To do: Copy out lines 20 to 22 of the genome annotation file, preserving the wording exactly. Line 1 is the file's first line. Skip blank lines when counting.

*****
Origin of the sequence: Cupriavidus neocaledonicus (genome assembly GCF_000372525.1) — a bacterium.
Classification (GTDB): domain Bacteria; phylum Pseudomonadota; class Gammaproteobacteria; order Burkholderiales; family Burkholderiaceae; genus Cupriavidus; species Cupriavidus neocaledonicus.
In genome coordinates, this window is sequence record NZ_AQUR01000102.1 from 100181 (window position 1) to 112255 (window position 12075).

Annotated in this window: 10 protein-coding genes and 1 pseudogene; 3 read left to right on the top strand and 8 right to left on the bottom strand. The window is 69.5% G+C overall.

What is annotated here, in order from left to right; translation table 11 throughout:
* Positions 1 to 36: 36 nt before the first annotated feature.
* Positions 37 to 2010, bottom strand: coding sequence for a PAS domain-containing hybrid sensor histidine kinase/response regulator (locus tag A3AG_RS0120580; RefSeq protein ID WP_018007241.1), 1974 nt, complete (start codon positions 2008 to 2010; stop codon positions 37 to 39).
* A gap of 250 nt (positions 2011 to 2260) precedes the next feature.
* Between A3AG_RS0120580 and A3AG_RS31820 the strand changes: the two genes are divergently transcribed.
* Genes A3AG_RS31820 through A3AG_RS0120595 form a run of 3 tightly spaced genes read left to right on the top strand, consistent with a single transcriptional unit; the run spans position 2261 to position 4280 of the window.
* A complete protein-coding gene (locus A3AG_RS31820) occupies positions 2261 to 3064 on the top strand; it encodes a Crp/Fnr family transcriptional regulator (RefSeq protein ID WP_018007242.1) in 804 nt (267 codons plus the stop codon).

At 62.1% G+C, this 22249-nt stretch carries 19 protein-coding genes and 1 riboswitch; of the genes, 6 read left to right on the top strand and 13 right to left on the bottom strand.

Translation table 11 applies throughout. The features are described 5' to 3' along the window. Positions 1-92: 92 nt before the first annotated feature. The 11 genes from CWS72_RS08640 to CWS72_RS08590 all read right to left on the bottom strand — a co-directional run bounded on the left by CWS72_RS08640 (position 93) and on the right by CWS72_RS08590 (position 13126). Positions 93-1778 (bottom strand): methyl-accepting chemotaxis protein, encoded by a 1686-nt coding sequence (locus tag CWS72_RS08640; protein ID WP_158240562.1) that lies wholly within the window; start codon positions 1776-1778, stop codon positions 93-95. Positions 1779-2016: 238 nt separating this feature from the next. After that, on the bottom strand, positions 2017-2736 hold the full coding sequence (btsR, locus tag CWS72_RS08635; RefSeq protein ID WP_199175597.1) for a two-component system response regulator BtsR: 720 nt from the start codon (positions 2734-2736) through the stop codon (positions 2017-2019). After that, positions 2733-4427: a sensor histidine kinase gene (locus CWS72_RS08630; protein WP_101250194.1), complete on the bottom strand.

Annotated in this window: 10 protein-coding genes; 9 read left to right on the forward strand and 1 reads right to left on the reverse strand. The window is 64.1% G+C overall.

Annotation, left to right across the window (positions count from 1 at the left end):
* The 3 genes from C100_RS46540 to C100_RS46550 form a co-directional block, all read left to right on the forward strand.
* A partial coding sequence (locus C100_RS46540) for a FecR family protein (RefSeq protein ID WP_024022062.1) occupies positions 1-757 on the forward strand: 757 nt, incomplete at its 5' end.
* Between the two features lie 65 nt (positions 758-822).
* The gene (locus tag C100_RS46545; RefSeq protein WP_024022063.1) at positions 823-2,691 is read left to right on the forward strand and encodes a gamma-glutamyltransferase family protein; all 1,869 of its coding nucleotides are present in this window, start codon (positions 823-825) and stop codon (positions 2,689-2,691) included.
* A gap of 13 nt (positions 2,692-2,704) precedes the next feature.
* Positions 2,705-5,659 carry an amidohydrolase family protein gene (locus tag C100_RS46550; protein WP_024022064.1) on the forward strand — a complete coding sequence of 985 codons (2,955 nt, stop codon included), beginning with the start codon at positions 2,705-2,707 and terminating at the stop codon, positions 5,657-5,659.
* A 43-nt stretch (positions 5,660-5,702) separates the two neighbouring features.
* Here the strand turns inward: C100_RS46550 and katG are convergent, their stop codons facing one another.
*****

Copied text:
* A gap of 13 nt (positions 2,692-2,704) precedes the next feature.
* Positions 2,705-5,659 carry an amidohydrolase family protein gene (locus tag C100_RS46550; protein WP_024022064.1) on the forward strand — a complete coding sequence of 985 codons (2,955 nt, stop codon included), beginning with the start codon at positions 2,705-2,707 and terminating at the stop codon, positions 5,657-5,659.
* A 43-nt stretch (positions 5,660-5,702) separates the two neighbouring features.